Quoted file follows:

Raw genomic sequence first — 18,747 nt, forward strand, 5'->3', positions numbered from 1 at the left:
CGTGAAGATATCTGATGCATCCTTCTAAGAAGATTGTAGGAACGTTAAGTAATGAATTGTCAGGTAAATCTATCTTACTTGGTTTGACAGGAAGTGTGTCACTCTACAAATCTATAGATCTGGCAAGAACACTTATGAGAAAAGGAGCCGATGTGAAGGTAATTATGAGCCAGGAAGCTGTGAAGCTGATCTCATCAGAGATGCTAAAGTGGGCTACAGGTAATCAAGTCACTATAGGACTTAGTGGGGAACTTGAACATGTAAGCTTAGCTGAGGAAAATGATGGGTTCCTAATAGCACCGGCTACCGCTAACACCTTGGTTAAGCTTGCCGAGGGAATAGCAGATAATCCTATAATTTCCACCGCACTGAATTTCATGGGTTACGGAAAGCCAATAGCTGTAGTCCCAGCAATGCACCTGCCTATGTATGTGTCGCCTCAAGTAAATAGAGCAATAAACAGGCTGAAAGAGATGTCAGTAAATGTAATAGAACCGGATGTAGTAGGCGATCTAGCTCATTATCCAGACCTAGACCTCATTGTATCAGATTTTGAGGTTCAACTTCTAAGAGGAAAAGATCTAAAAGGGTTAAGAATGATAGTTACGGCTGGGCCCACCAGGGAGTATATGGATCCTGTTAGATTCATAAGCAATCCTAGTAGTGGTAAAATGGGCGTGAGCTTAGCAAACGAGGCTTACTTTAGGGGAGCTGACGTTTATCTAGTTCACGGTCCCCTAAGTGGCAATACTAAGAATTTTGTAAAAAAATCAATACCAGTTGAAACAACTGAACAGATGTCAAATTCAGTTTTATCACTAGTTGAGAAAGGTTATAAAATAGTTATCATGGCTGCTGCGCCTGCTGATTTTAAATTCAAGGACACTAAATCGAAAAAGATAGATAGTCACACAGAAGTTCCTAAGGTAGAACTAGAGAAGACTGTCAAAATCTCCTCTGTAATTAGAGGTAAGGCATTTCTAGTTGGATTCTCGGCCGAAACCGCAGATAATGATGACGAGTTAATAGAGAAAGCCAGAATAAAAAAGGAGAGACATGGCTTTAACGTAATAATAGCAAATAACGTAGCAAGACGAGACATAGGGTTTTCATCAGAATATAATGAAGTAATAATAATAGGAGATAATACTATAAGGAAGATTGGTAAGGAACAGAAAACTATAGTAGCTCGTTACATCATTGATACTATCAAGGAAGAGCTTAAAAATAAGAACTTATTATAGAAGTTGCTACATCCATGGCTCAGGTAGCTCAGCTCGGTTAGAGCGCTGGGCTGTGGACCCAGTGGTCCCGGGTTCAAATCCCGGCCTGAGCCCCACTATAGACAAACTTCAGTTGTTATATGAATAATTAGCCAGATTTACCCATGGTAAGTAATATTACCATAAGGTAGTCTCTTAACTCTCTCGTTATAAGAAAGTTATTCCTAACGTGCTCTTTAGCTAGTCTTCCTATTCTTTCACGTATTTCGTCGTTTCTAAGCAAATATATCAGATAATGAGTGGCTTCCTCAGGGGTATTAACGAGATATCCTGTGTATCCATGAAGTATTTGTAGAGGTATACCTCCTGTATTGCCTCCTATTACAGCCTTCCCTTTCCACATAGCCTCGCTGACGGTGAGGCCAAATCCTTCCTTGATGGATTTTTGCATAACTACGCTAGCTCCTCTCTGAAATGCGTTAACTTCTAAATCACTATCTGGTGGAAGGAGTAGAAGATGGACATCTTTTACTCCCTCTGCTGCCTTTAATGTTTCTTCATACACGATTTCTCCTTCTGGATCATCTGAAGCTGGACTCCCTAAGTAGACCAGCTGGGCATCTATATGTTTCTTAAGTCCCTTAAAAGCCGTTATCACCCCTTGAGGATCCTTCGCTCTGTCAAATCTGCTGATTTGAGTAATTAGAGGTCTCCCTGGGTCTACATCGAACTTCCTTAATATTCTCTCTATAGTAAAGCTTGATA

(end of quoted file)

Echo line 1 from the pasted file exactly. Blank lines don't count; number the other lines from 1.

Raw genomic sequence first — 18,747 nt, forward strand, 5'->3', positions numbered from 1 at the left: